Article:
The world is in the midst of a serious fight against a virus that has wrought havoc on the world economy with grave consequences on the political and social stability of most countries. In the wealthiest powers, for example the United States, struggling against the coronavirus has demonstrated that not every American will have the chance to find quick treatment if he is down on the social ladder.
The US administration, in a rare demonstration of bipartisanship, collaborated with both Houses of Congress to pass a bill to inject $2 trillion into the economy. The Saudi government, in its capacity as the chair of the G-20 this year, had called for an emergency summit, through videoconference, 26 March to deal with the coronavirus. Group leaders agreed on a financial package worth $5 trillion for the sake of jumpstarting the world economy.
The Arab world has not demonstrated yet a collective will to work as a group of nations to deal with the outbreak. Aside from bilateral contacts at the level of heads of state, no attempt has been made to call for an Arab summit to tackle the pandemic. For example, Egyptian President Abdel-Fattah Al-Sisi was on the phone with the king of Jordan and the Tunisian president separately to discuss how to coordinate bilateral efforts to better fight the pandemic.
The United Arab Emirates sent aid to Iran and Crown Prince Mohamed Bin Zayed called President Bashar Al-Assad last week to assure the Syrian government that the UAE will stand by Syria and will provide much-needed assistance to the Syrian people, and more particularly Syrian refugees and displaced persons.
In a war-torn Arab world, a collective response is much needed. No Arab country, save the oil-producing Gulf States, can tackle on its own the ravages of the pandemic. Millions of people are out of jobs and hence a decent income to enable each of them to secure the basic minimums for survival, let alone paying bills and rent.
Maybe part of the $5 trillion promised by the G-20 will be earmarked to Arab governments that badly need a strong injection of liquidity to avoid a complete shutdown of their economies. However, this is still to be determined. Moreover, the World Bank decided to provide $160 billion to help the world economy to recover, and the International Monetary Fund has said the most fragile states in the developing world will need assistance among which figure some Arab countries that have suffered tremendously from the ravages of armed conflict, on the one hand, and the failure of revolutions on the other.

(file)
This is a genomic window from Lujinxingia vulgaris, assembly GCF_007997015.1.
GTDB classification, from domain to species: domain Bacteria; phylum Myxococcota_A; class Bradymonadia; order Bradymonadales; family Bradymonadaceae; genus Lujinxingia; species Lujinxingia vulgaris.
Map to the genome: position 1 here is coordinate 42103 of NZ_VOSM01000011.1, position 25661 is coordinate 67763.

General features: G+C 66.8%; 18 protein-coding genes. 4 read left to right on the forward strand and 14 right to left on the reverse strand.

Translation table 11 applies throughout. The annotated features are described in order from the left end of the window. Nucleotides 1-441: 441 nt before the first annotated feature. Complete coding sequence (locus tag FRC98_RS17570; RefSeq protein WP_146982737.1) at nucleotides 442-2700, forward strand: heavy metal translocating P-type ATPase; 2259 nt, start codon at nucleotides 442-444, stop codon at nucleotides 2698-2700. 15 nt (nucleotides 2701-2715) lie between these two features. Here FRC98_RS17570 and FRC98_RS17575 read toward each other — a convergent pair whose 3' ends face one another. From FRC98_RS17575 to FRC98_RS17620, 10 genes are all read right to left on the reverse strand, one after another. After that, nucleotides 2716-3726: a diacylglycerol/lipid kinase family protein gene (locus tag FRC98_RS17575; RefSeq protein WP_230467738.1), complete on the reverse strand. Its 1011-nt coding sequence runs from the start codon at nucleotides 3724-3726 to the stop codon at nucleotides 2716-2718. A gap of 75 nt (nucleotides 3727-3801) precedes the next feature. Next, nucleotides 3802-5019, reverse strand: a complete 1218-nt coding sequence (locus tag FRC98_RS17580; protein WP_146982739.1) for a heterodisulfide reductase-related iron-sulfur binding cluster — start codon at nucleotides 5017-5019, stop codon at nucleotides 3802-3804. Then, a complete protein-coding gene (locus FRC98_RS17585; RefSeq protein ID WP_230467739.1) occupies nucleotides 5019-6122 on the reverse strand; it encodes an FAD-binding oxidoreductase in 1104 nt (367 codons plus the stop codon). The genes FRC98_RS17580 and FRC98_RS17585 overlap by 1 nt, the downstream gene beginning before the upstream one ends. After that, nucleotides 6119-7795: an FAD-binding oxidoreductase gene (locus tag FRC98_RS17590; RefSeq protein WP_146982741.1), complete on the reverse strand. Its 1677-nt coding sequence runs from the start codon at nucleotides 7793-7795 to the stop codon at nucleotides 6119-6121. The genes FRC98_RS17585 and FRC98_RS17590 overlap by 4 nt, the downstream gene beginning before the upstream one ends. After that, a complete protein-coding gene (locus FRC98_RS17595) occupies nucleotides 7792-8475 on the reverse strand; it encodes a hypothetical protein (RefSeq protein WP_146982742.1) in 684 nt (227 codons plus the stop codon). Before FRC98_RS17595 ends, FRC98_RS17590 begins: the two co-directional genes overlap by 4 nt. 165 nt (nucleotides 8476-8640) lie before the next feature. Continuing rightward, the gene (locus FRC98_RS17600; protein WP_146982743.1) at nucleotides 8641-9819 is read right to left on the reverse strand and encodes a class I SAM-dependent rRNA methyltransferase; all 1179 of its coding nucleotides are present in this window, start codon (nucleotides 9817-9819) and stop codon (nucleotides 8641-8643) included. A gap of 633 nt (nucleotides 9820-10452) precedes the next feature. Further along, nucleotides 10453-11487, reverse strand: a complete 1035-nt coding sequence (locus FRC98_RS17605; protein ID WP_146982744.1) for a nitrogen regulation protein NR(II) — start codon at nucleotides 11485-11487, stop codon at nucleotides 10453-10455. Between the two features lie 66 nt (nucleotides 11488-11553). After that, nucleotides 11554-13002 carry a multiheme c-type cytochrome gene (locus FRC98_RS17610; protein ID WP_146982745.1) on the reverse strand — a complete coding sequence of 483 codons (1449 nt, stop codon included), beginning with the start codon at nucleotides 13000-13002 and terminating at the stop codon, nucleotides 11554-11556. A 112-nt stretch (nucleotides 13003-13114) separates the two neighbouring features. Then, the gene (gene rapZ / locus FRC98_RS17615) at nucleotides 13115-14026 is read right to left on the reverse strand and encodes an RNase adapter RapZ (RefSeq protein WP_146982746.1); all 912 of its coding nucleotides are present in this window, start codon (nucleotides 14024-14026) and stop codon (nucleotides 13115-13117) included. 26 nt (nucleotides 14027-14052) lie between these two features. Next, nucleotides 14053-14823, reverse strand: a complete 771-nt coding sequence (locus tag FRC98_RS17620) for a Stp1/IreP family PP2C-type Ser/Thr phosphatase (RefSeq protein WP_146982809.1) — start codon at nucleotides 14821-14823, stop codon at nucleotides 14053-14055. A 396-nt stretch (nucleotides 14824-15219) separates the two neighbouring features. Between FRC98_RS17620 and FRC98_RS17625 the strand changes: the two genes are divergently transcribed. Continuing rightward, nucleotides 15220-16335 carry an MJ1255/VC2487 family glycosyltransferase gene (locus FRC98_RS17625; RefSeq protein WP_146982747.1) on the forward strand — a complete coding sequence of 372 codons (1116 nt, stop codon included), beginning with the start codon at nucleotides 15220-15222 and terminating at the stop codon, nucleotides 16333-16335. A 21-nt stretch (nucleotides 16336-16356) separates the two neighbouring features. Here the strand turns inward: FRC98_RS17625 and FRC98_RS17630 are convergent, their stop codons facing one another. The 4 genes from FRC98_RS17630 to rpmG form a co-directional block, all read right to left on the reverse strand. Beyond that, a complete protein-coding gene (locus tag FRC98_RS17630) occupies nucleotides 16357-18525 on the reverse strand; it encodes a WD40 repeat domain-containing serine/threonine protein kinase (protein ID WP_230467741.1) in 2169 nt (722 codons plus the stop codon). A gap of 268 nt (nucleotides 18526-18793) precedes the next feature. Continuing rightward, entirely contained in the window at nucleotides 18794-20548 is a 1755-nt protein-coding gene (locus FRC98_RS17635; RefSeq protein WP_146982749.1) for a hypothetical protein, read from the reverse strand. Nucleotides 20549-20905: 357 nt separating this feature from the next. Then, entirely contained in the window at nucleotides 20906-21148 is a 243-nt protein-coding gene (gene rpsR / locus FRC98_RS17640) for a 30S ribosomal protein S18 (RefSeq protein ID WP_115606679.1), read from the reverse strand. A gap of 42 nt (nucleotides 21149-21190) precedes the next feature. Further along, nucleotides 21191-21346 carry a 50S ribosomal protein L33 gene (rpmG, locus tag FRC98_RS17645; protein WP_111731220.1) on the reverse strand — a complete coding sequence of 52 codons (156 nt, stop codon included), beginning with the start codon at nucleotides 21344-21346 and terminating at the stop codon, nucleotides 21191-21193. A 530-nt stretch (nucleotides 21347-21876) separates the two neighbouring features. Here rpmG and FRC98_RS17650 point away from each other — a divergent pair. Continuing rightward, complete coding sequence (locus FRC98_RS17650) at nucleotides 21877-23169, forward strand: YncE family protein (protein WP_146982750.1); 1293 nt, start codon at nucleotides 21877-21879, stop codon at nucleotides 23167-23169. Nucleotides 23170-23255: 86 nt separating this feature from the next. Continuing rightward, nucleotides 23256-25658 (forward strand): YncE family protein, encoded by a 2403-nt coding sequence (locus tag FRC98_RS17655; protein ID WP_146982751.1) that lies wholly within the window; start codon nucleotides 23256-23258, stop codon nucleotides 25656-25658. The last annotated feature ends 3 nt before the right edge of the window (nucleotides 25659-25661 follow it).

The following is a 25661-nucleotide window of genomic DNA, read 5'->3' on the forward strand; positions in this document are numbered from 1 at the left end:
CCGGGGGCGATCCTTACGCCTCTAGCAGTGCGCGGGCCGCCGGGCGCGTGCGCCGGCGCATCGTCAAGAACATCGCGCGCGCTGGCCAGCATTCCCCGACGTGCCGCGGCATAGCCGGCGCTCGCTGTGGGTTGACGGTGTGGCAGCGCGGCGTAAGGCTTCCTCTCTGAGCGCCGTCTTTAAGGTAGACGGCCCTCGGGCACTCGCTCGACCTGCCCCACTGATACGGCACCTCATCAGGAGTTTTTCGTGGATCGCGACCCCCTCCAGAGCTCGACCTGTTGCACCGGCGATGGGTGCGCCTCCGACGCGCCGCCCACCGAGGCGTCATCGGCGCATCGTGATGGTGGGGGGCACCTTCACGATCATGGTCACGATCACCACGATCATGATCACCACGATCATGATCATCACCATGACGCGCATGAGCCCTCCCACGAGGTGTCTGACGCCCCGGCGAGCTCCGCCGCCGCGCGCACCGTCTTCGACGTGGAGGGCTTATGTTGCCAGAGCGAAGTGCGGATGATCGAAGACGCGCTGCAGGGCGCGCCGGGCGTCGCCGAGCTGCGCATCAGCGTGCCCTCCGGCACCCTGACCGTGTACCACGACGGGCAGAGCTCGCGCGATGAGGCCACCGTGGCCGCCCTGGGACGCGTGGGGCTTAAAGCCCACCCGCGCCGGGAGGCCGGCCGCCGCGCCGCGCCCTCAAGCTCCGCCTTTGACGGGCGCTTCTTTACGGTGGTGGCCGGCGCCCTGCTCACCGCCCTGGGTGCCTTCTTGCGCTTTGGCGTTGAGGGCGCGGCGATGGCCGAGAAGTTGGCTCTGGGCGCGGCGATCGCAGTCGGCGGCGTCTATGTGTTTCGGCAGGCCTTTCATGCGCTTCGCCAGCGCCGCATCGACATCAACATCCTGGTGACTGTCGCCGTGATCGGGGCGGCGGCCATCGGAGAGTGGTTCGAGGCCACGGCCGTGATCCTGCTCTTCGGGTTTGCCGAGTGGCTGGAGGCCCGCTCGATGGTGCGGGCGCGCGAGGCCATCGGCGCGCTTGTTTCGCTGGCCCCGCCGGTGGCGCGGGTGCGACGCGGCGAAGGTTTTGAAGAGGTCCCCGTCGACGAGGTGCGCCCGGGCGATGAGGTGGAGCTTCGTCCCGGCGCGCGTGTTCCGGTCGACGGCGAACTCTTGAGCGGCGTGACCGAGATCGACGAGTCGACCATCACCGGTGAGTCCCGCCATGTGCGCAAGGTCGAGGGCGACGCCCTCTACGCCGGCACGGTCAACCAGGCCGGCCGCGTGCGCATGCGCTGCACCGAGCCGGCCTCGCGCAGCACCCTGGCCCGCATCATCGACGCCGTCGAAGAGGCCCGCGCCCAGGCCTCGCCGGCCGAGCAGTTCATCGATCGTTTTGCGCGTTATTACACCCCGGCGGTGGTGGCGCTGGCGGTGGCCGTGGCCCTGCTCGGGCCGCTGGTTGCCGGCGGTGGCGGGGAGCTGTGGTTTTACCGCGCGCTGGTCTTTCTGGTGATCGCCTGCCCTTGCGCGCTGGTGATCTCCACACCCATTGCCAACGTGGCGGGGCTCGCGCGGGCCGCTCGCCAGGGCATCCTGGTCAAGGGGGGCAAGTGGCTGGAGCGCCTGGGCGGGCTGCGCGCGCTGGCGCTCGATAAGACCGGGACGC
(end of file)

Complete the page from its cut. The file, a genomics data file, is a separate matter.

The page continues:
The pandemic descended on the Arab world when it was least prepared to deal with such an existential threat. And despite the call by the UN secretary general to respect a ceasefire in the Arab countries that are still in the throes of military conflict, the call has not been heeded, regardless of expressions of good will in this regard. On Friday, 28 March, Field Marshal Khalifa Haftar of the Libyan National Army threatened to bomb the headquarters of the Libyan Government of National Accord in Tripoli in case violations of the UN-mandated ceasefire are not stopped.
The cases of Lebanon and Syria are not dissimilar from Libya. Although Lebanon has not been the scene of armed conflict, its economy was in shambles, and accordingly lacking in financial resources to deal with the pandemic. No Arab or foreign assistance has been promised thus far to the Lebanese government, though there have been press reports that the government is holding talks with the IMF to discuss the modalities of a future assistance agreement.
The special representative of the UN secretary general to Syria called for a ceasefire in Syria in order to dedicate all resources, financial and otherwise, to halt the spread of coronavirus. In the case of Syria, the situation could get out of hand if the warring parties don’t heed the ceasefire call. The threat in this eventuality will not be limited only to Syria but felt throughout the Levant and Iraq.
The situation in Yemen is not much different. Although fighting has abated, relatively speaking, there are no coordinated efforts to face the pandemic.
The Arab world is at a crossroads. Not only has it to strive to put an end to conflicts raging within it, but also to deal collectively with the pandemic now, before it gets worse.
Strangely enough, no Arab country has called for an emergency Arab summit, through videoconference, to discuss ways and means of enabling Arab governments to work together to contain the pandemic before it spirals out of control.
The other question, which is no less important, is a path forward once coronavirus is no longer a public health threat. One proposal in this regard will be for Saudi Arabia, as the present G-20 chair, to formulate, in agreement with other member countries in the group, a financial package for the Arab world out of the $5 trillion that the G-20 decided to set aside to ensure the recovery of the world economy. Similarly, Arab powers, including Egypt, should initiate talks with both the World Bank and the IMF to come up with a special financial assistance plan for the Arab world, with special attention to war-torn Arab countries.
These moves would ensure Arab economies don’t crash land under the combined weight of two deadly scourges: wars and the pandemic. Add to that the dramatic fall in oil prices which will hamper the ability of oil-rich Gulf countries — if still we can call them that — to provide direct financial assistance to their Arab “brethren”.
The situation is not doomed provided there is political leadership to deal with the challenges immediately and forcefully.
I would imagine a joint initiative by Egypt, Saudi Arabia and the UAE could save the day. There are no alternatives. The status quo could be highly destabilising for decades to come.
The writer is former assistant foreign minister.
*A version of this article appears in print in the 2 April, 2020 edition of Al-Ahram Weekly